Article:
Slip, Slid’in Away

A sincere, caring Fundamentalist friend of mine came over to our home one night to ask me some questions about whether I was a true fundamentalist or not. His love for me was genuine and I felt his care. My friend kept asking me if I was a fundamentalist. And in turn I kept asking him to define the term for me. He did not, but responded with the same question as to whether I was a Fundamentalist or not. I asked him to define the term and around we went in a winsome, non-threatening kind of way. I’m still not sure why he never answered my question. I am a “fundamentalist”. The core “fundamental” doctrines of the Christian faith are near and dear to most all Fundamentalists and these fundamentals are most certainly near and dear to me.

In short, I believe in the fundamentals of the faith. This is what was documented at the beginning of the 20th Century by a group of men who were trying to bring clarity to a Christian religion that was becoming more and more fragmented by the inroads of liberalism. I believe in much of what those guys laid down. However, what I don’t believe in is the later externalizing of those beliefs to where the externals have, in some sense, displaced the fundamentals or at some level have become co-equal with these core doctrines. I would not equate dress codes with “salvation by grace alone”. I wouldn’t equate movie theater attendance with inerrancy of Scripture. Drinking alcohol is not co-equal and a reason to separate from someone like the perversion of the Gospel.  Modesty, social drinking, different bible translations and video viewing are secondary issues at best and all Christians should be aware of these preferences and responding to them in a biblical fashion. However, none of these issues meet the criteria of “fundamentals.”

I think it is good and in some ways necessary for Christians to relate more to their culture w/o compromising their “fundamental” beliefs. However, there can be a strong temptation to externalize our faith to the point that faith can morph into a set of propositions or standards to live by while drifting from the heart of the gospel. At my depraved, animating center is the heart of a legalist. I’m a very proud person who can be easily tempted to boast in what I do rather than what Christ did.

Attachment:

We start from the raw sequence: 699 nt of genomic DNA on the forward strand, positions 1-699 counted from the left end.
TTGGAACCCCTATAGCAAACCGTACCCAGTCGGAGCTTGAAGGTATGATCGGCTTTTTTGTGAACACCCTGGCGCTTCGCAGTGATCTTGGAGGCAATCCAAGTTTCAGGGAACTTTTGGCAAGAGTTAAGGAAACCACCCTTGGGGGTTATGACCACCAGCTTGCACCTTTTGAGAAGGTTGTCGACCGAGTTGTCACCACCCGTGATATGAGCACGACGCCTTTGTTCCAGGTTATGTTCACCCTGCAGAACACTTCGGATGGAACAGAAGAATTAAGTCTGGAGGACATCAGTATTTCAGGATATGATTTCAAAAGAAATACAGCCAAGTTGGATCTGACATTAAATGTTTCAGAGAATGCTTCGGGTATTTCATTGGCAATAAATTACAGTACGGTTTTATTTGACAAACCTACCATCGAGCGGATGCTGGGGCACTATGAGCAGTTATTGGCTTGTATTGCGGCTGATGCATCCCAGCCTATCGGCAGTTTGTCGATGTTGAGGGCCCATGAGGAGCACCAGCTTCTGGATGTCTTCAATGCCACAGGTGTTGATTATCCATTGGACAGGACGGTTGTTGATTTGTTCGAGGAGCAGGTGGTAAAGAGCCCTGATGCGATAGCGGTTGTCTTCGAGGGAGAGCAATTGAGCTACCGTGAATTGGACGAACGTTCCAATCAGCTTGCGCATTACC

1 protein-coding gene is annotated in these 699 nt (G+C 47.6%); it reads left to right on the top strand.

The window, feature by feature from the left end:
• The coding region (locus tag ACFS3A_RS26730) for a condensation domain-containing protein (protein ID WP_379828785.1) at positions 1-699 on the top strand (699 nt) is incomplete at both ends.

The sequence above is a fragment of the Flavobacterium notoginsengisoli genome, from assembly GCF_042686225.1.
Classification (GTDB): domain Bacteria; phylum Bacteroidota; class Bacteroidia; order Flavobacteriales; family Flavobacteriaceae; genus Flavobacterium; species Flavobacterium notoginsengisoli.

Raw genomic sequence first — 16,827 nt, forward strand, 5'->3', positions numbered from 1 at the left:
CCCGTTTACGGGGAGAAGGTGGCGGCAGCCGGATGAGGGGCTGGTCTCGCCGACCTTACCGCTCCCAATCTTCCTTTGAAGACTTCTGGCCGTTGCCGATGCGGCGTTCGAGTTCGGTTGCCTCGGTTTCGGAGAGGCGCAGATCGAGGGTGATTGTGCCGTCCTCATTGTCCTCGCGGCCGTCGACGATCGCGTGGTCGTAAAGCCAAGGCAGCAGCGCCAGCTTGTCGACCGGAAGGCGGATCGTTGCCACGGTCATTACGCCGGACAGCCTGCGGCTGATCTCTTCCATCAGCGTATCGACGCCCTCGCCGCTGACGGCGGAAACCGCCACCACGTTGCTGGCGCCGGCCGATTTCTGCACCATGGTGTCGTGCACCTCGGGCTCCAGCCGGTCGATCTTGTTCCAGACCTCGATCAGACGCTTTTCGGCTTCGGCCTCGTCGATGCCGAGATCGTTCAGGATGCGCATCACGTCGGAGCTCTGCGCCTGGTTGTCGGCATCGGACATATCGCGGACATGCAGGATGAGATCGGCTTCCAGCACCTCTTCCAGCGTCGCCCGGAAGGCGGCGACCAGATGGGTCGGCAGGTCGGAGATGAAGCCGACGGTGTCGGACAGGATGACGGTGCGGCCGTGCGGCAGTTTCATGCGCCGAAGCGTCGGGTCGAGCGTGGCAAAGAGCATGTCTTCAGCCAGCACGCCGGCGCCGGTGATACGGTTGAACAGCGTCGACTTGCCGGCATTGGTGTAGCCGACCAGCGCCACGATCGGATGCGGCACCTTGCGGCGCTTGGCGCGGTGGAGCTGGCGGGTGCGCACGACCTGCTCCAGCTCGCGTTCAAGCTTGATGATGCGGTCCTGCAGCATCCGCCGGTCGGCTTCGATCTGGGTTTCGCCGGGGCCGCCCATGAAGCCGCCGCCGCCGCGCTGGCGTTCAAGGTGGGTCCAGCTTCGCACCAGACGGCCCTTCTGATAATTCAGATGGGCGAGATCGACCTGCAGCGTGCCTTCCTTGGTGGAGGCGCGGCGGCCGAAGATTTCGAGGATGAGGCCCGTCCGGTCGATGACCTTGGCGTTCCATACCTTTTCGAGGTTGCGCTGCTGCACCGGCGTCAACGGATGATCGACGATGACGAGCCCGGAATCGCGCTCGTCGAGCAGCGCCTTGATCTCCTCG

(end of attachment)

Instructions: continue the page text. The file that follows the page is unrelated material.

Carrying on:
I think it is okay to choose certain Christian contemporary songs with cross-centered lyrics over a more antiquated genre of a bygone era. I enjoy the old stuff as it is cross-centered. And I love some of the contemporary music as well, when it is cross-centered. For me it is not as much style-driven as much as content driven.

From my dear friends perspective I went off into the big, bad world of liberalism. I was on the slippery slope and heading downhill pretty fast. What he could not see is that it was freeing. Christ was liberating me. My new life was a manageable lifestyle; not easier, but manageable, livable. It has been a life that makes more biblical sense to me than the life I lived. I don’t have to qualify, footnote, explain, seek to make sure the tassels of my robe are the right length and I don’t have to be concerned about the hedge around the hedge around the hedge of the law.

In this journey I began to learn more about idolatry of the heart, with a secondary emphasis on the externals. It sounds almost Christ-like. You know, like what Jesus said in Matthew 23 where they cleaned the outside, but the inside was full of corruption. Or like what John said in chapter two of his first epistle where he defined worldliness as being in the lusts and desires and not in some form of Gnosticism, the physical. Yes, this was a different way of thinking and living for me. Additionally, I found out that God was more concerned with my proud, self-righteous, legalistic heart more than the liquid I put in my body, the clothes I put on my body and the music I listened to.